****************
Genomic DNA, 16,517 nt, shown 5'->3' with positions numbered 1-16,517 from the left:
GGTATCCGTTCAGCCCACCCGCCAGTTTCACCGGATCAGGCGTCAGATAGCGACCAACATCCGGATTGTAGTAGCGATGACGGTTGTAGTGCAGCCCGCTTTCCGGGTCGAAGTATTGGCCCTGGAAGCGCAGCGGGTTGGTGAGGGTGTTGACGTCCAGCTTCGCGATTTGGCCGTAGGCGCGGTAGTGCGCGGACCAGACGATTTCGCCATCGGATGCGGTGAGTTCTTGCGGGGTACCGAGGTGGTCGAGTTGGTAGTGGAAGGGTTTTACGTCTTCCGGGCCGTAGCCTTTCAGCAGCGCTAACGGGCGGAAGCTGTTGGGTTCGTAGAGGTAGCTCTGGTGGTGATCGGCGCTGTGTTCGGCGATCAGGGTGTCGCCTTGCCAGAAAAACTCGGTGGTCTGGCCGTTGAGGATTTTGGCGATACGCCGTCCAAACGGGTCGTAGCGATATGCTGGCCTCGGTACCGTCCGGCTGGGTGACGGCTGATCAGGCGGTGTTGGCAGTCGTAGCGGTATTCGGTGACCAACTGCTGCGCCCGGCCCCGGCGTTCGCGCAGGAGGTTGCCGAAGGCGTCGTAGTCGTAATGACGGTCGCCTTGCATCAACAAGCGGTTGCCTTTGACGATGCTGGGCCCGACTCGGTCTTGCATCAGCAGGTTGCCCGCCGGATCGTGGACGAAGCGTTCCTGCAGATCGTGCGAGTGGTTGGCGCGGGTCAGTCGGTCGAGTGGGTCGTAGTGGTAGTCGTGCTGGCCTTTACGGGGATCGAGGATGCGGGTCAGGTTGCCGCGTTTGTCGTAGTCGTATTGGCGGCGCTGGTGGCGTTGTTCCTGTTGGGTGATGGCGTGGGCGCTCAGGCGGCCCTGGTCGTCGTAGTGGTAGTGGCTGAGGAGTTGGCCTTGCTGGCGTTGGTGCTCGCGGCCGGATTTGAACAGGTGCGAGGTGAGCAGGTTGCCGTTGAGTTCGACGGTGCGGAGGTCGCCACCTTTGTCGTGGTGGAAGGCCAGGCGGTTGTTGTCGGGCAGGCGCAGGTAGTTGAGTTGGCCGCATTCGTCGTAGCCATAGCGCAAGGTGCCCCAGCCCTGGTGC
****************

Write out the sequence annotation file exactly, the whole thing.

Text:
Genomic DNA, 16,517 nt, shown 5'->3' with positions numbered 1-16,517 from the left:
GGTATCCGTTCAGCCCACCCGCCAGTTTCACCGGATCAGGCGTCAGATAGCGACCAACATCCGGATTGTAGTAGCGATGACGGTTGTAGTGCAGCCCGCTTTCCGGGTCGAAGTATTGGCCCTGGAAGCGCAGCGGGTTGGTGAGGGTGTTGACGTCCAGCTTCGCGATTTGGCCGTAGGCGCGGTAGTGCGCGGACCAGACGATTTCGCCATCGGATGCGGTGAGTTCTTGCGGGGTACCGAGGTGGTCGAGTTGGTAGTGGAAGGGTTTTACGTCTTCCGGGCCGTAGCCTTTCAGCAGCGCTAACGGGCGGAAGCTGTTGGGTTCGTAGAGGTAGCTCTGGTGGTGATCGGCGCTGTGTTCGGCGATCAGGGTGTCGCCTTGCCAGAAAAACTCGGTGGTCTGGCCGTTGAGGATTTTGGCGATACGCCGTCCAAACGGGTCGTAGCGATATGCTGGCCTCGGTACCGTCCGGCTGGGTGACGGCTGATCAGGCGGTGTTGGCAGTCGTAGCGGTATTCGGTGACCAACTGCTGCGCCCGGCCCCGGCGTTCGCGCAGGAGGTTGCCGAAGGCGTCGTAGTCGTAATGACGGTCGCCTTGCATCAACAAGCGGTTGCCTTTGACGATGCTGGGCCCGACTCGGTCTTGCATCAGCAGGTTGCCCGCCGGATCGTGGACGAAGCGTTCCTGCAGATCGTGCGAGTGGTTGGCGCGGGTCAGTCGGTCGAGTGGGTCGTAGTGGTAGTCGTGCTGGCCTTTACGGGGATCGAGGATGCGGGTCAGGTTGCCGCGTTTGTCGTAGTCGTATTGGCGGCGCTGGTGGCGTTGTTCCTGTTGGGTGATGGCGTGGGCGCTCAGGCGGCCCTGGTCGTCGTAGTGGTAGTGGCTGAGGAGTTGGCCTTGCTGGCGTTGGTGCTCGCGGCCGGATTTGAACAGGTGCGAGGTGAGCAGGTTGCCGTTGAGTTCGACGGTGCGGAGGTCGCCACCTTTGTCGTGGTGGAAGGCCAGGCGGTTGTTGTCGGGCAGGCGCAGGTAGTTGAGTTGGCCGCATTCGTCGTAGCCATAGCGCAAGGTGCCCCAGCCCTGGTGC